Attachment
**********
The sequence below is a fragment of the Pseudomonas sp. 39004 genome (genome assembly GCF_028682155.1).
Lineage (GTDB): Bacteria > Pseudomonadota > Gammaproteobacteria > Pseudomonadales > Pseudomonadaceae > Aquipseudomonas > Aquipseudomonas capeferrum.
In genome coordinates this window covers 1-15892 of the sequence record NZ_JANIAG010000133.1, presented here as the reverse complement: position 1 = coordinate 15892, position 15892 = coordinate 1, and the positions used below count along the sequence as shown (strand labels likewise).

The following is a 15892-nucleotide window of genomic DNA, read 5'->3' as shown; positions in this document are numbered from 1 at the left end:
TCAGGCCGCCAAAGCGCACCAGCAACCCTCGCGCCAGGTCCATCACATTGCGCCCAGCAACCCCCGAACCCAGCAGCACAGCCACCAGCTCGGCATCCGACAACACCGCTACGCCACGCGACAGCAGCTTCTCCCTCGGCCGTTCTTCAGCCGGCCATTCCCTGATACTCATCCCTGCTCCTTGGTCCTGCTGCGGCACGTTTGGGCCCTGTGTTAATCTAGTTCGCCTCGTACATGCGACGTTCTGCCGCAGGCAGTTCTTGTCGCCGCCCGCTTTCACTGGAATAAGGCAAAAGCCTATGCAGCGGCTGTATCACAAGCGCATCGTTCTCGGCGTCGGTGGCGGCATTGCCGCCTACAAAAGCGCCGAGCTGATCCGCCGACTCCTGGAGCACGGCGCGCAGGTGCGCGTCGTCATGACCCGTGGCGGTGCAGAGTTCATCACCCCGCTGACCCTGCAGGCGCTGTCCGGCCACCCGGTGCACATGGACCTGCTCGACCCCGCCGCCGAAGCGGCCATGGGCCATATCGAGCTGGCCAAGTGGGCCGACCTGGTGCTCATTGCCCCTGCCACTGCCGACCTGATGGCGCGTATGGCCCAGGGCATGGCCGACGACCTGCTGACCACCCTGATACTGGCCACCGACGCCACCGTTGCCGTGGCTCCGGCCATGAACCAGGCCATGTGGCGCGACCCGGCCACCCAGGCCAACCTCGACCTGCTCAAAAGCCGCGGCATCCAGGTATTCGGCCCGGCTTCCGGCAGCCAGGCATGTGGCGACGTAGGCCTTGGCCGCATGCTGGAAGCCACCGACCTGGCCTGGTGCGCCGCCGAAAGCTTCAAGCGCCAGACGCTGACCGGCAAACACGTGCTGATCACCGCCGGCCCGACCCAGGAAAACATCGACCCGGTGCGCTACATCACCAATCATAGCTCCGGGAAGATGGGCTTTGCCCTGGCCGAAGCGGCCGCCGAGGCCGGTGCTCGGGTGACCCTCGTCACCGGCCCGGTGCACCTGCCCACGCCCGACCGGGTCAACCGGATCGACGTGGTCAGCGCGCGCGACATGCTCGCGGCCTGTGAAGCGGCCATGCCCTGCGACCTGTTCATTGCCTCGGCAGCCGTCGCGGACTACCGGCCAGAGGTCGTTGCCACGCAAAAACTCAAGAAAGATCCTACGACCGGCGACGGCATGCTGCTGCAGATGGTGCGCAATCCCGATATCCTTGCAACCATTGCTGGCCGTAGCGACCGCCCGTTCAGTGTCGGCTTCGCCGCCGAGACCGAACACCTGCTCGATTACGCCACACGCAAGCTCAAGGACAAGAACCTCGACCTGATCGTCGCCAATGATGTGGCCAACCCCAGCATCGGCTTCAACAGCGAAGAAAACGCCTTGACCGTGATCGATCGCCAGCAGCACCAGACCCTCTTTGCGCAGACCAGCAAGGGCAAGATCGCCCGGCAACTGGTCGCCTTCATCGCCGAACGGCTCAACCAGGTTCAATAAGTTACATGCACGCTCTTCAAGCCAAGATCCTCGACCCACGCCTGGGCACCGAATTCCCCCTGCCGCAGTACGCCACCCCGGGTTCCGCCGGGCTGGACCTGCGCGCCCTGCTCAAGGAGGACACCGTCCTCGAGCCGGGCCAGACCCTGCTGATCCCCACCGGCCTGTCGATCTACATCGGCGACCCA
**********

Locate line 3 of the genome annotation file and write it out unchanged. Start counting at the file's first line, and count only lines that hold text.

In genome coordinates this window covers 1-15892 of the sequence record NZ_JANIAG010000133.1, presented here as the reverse complement: position 1 = coordinate 15892, position 15892 = coordinate 1, and the positions used below count along the sequence as shown (strand labels likewise).